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Masonic Service Association of North America

Emessay Notes January 2016

Aud1ts And Numb3rs: A Quick Guide For Lodge Auditing

William J. Thomas, Grand Master of the Grand Lodge of New York, in his “From the East” column in the Winter issue of the Empire State Mason Magazine, wrote a very useful article on some simple concepts for members of the annual Lodge Audit Committee, and MSA thought it valuable enough to reprint in this issue.  Please clip this out and share it in your Lodge.

Oh, give me your pity; I'm on a Committee,
Which means that from morning to night
We attend and amend, and contend and defend
Without a conclusion in sight.

I received a frantic call from a Brother recently: “I’ve been assigned to the Lodge Audit Committee, and I don’t know what I’m supposed to do. I asked both the Master and the Chairman of the Committee, and they didn’t seem to know either. Help!”

I could visualize the sweat on his brow, the distress in his eyes – and the Masonic signs he must be making.

This seems to be one of those questions that everyone has, but nobody wants to verbalize. Who wants to admit that he doesn’t know something that should be common knowledge to everyone?

Common knowledge? Or is it?

I can assure you that it is NOT common knowledge to everyone, and ignoring the question is much like the ostrich putting his head in the sand, and hoping that it will go away. But I can also assure you that the work is not complicated.  Here are some simple guidelines to help get you started:

Note that there are only three things that happen with monies of the Lodge:

  • Money comes in
  • Money goes out
  • Money remains in an account

The Audit Committee’s work is simply looking at those three things and confirming that they happened.  Nothing more need be done. And most Lodges’ financial transactions are few and simple enough that it can be done in short order.

Here’s the short course:

  • Make a list of all the Lodge accounts, including account number, location:
    1. Bank accounts
    2. Savings accounts
    3. Investment accounts
    4. Cash accounts

  • Make your audit:
    1. Use monthly statements to confirm the beginning balances. 
    2. Confirm the monies going in, and confirm the source (addition).
    3. Confirm the monies going out, and confirm the vouchers (subtraction). Vouchers should include a paper trail, including a receipt and what it was for. Your by-laws might have additional requirements, such as finance committee review or Lodge approval of payment.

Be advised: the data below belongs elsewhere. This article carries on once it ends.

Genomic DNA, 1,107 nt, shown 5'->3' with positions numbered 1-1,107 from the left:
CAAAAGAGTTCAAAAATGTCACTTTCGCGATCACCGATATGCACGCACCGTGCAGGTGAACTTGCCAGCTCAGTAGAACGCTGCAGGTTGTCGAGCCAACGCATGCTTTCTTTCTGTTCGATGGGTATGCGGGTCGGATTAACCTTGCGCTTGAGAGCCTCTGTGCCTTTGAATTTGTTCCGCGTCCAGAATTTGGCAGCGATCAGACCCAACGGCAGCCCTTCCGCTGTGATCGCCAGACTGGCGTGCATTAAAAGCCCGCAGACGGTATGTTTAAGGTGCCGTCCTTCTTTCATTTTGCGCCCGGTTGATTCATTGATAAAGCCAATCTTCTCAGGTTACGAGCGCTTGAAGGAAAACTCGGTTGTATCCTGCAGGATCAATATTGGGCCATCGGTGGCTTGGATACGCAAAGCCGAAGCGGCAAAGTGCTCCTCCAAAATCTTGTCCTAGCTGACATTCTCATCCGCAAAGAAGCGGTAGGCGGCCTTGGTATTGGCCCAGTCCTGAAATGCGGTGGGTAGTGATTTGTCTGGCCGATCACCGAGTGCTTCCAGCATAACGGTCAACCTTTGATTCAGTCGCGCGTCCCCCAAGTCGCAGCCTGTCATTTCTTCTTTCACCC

4. Use monthly statements to confirm the ending balances.

  • Write a report for each account
    1. The balances agree, or
    2. The balances don’t agree, and give your opinion why they don’t agree.

And that’s it. 

  • You don’t need an accounting degree. 
  • You don’t need to pay for an expensive outside audit.
  • You don’t need special software.

There are some pitfalls:

  • Cash in:  The paper trail with cash is feeble at best, and lends itself to questions. It is much easier to document transactions with a non-cash paper trail and nobody is being accused of irregularities.
  • Cash out: Avoid cash disbursements completely.
  • Third-hand receipts: Vouchers should reflect who paid for something and how. It’s difficult to follow a paper trail that travels among multiple people.

Keys points:

  • Avoid cash
  • Keep the payment system simple
  • Avoid cash
  • Make monthly audits, rather than waiting until the end of the year.
  • Avoid cash
  • If you don’t understand the answer to a question, ask it again until you understand the response. Don’t be hoodwinked by terminology that is otherwise simple.
  • Finally, avoid cash

Yes, there are other issues to consider. This is not an all-inclusive primer. But it will help get you started.


The Art Of Being A Gentleman In The 21st Century

The California Freemason, among the best Masonic periodicals in the country, often selects a theme for each issue.  The current December/January 2016 issue focuses on “The Art of Being a Gentleman.”

The magazine explains:  “The quest to be a better man – and a gentleman – is the heart of Freemasonry’s teachings.  But what does it mean to be a gentleman in present-day society?  Is the concept of the gentleman still relevant and valuable?  And if so, what does it take to be a gentleman today?” 

This issue offers a number of interesting and thought-provoking stories on the subject, and provides good Masonic reading.

The magazine can be read in full on the webpage – -- of the Grand Lodge of California.

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